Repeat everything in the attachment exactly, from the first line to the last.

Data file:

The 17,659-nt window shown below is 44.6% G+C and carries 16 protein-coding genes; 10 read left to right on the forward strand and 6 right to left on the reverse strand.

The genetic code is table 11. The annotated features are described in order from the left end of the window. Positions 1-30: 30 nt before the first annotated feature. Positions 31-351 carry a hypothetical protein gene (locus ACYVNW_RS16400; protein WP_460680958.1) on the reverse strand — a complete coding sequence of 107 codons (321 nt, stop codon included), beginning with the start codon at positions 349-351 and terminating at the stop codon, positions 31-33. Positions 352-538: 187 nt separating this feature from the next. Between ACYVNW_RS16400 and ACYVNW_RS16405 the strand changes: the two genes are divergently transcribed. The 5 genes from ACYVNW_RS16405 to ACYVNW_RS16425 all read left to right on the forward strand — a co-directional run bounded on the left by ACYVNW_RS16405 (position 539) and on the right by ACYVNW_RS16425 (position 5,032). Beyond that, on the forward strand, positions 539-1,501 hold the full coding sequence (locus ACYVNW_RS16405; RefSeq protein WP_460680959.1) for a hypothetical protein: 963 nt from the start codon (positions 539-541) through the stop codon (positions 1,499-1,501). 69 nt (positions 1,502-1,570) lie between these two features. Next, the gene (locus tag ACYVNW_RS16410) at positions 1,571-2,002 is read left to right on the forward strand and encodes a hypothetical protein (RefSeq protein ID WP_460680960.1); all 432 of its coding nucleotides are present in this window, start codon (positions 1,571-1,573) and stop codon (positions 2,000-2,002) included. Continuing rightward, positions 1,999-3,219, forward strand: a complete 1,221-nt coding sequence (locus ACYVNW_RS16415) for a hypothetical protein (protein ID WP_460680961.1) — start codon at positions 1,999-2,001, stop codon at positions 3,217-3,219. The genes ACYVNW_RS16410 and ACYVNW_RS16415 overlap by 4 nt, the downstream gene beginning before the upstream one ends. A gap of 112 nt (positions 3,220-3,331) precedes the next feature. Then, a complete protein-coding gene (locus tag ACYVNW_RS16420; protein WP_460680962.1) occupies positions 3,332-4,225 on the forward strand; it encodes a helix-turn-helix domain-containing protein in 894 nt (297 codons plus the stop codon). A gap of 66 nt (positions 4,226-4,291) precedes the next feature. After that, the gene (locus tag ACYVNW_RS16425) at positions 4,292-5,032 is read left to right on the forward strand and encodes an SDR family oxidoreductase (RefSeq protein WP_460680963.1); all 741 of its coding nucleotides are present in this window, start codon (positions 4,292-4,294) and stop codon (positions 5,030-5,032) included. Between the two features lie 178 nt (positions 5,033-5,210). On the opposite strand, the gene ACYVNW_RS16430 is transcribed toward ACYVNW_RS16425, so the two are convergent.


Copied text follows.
The 17,659-nt window shown below is 44.6% G+C and carries 16 protein-coding genes; 10 read left to right on the forward strand and 6 right to left on the reverse strand.

The genetic code is table 11. The annotated features are described in order from the left end of the window. Positions 1-30: 30 nt before the first annotated feature. Positions 31-351 carry a hypothetical protein gene (locus ACYVNW_RS16400; protein WP_460680958.1) on the reverse strand — a complete coding sequence of 107 codons (321 nt, stop codon included), beginning with the start codon at positions 349-351 and terminating at the stop codon, positions 31-33. Positions 352-538: 187 nt separating this feature from the next. Between ACYVNW_RS16400 and ACYVNW_RS16405 the strand changes: the two genes are divergently transcribed. The 5 genes from ACYVNW_RS16405 to ACYVNW_RS16425 all read left to right on the forward strand — a co-directional run bounded on the left by ACYVNW_RS16405 (position 539) and on the right by ACYVNW_RS16425 (position 5,032). Beyond that, on the forward strand, positions 539-1,501 hold the full coding sequence (locus ACYVNW_RS16405; RefSeq protein WP_460680959.1) for a hypothetical protein: 963 nt from the start codon (positions 539-541) through the stop codon (positions 1,499-1,501). 69 nt (positions 1,502-1,570) lie between these two features. Next, the gene (locus tag ACYVNW_RS16410) at positions 1,571-2,002 is read left to right on the forward strand and encodes a hypothetical protein (RefSeq protein ID WP_460680960.1); all 432 of its coding nucleotides are present in this window, start codon (positions 1,571-1,573) and stop codon (positions 2,000-2,002) included. Continuing rightward, positions 1,999-3,219, forward strand: a complete 1,221-nt coding sequence (locus ACYVNW_RS16415) for a hypothetical protein (protein ID WP_460680961.1) — start codon at positions 1,999-2,001, stop codon at positions 3,217-3,219. The genes ACYVNW_RS16410 and ACYVNW_RS16415 overlap by 4 nt, the downstream gene beginning before the upstream one ends. A gap of 112 nt (positions 3,220-3,331) precedes the next feature. Then, a complete protein-coding gene (locus tag ACYVNW_RS16420; protein WP_460680962.1) occupies positions 3,332-4,225 on the forward strand; it encodes a helix-turn-helix domain-containing protein in 894 nt (297 codons plus the stop codon). A gap of 66 nt (positions 4,226-4,291) precedes the next feature. After that, the gene (locus tag ACYVNW_RS16425) at positions 4,292-5,032 is read left to right on the forward strand and encodes an SDR family oxidoreductase (RefSeq protein WP_460680963.1); all 741 of its coding nucleotides are present in this window, start codon (positions 4,292-4,294) and stop codon (positions 5,030-5,032) included. Between the two features lie 178 nt (positions 5,033-5,210). On the opposite strand, the gene ACYVNW_RS16430 is transcribed toward ACYVNW_RS16425, so the two are convergent.